Green Card Voices: Edna Stevens

Green Card Voices: Edna Stevens


When most Americans think of Africa, they do not envision mansions, yet this is the kind of life Edna Stevens enjoyed in Liberia. But when she came to American, she had to give up her life of comfort.

Growing up in Monrovia, Liberia, Ms. Stevens had a very luxurious lifestyle. Her family lived in an estate complete with wait staff, a playground, and individual rooms for each family member. But in 1980, Edna’s life was turned upside down. Sensing the increase in civil unrest, her family fled Liberia, just before the onset of a horrendous military coup.

Edna arrived in Virginia when she was seven years old. She did not stay there for very long, however, since the waitlists for schools were very slow. Ms. Stevens moved to New York where she completed her education. At school, her peers often mocked her due to her thick accent and status as an immigrant. After she finished her schooling, Edna did some acting and modeling in New York before decided to relocate to Minnesota.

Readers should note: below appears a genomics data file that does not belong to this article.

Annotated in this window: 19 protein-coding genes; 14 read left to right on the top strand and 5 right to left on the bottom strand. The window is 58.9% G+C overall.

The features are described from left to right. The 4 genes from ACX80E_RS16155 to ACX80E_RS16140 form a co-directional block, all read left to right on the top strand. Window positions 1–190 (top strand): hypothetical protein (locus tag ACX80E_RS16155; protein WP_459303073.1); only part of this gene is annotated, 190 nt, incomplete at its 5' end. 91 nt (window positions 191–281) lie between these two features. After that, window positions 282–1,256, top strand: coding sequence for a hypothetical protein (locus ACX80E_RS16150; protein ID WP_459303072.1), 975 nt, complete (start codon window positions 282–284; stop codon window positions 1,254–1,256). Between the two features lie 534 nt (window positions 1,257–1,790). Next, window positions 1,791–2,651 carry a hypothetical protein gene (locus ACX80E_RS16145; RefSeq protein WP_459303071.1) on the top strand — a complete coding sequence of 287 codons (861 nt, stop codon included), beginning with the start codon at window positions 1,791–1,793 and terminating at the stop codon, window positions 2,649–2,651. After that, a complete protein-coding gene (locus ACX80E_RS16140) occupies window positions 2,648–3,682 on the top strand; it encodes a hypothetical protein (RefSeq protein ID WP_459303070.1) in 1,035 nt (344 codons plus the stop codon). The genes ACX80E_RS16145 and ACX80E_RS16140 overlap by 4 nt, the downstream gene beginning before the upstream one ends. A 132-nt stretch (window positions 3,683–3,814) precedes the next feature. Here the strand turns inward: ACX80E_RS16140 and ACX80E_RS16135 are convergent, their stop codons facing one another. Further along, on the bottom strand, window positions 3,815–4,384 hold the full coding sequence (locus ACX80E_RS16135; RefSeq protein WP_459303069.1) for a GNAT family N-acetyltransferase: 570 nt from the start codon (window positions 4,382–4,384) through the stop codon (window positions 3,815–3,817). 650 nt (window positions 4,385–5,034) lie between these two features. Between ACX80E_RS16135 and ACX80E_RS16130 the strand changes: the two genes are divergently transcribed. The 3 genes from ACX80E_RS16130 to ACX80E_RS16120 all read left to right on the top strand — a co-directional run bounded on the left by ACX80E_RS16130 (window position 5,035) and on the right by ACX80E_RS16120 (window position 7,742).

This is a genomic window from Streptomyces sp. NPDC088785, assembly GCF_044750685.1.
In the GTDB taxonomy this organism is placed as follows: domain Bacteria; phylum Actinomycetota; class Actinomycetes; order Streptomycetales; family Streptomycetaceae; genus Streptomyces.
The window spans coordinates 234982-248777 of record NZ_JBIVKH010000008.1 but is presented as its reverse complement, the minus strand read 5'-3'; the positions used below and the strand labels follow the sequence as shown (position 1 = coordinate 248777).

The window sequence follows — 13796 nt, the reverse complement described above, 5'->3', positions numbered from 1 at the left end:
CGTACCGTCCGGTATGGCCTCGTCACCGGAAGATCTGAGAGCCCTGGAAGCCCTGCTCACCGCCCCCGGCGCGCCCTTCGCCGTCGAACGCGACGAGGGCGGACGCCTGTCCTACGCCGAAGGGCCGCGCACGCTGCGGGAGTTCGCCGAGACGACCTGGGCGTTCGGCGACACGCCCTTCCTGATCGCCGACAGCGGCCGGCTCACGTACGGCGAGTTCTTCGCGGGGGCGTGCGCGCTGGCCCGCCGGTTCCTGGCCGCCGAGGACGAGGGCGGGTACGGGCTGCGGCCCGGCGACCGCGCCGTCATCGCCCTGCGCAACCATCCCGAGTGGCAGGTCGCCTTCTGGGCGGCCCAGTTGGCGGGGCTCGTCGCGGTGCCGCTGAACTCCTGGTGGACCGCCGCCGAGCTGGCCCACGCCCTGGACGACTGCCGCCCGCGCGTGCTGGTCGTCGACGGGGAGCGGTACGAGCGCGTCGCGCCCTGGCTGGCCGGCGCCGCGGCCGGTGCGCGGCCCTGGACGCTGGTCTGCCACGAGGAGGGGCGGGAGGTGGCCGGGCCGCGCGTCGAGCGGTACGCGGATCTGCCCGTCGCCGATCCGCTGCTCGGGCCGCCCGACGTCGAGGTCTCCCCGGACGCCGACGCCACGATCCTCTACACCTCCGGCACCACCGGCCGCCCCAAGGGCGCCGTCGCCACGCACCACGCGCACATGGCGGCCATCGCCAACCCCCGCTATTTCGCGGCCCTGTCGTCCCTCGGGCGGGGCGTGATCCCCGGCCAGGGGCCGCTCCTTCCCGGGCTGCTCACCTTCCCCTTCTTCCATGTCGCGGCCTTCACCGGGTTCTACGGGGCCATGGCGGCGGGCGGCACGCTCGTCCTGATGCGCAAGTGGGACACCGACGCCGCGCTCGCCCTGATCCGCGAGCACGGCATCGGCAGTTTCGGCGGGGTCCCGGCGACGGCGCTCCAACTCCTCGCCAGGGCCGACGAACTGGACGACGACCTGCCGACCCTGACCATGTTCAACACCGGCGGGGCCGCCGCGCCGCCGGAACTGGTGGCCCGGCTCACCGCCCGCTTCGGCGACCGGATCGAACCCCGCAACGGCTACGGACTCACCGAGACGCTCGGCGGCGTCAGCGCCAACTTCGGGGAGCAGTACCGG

Since moving to Minnesota, Ms. Stevens founded her own dance company: Universal Dance Destiny. Her company has performed in venues throughout Minnesota—such as the Ordway Center for the Performing Arts and the Walker Art Center—as well as international locations. The company has spawned a nonprofit division called Universal Dance Ministry, which emphasizes ministerial and worship dance productions. Edna lives in Minneapolis with her two children.

Green Card Voices focuses not only on capturing individual stories, but also on demonstrating the incredible breadth of the immigrant population. Our dynamic, video-based platform is designed to empower a variety of educational institutions, community groups and individuals alike to acquire first-person perspective of immigrants’ lives, increasing the appreciation of the immigrant experience in America. Green Card Voices shares insights into the true immigrant experience, exposing myths and stereotypes that may still linger and stirring deeper conversations that support healing. They give our children and students an opportunity to share, discuss and listen to unfiltered accounts – making learning relevant, engaging and memorable….

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Bob Keller
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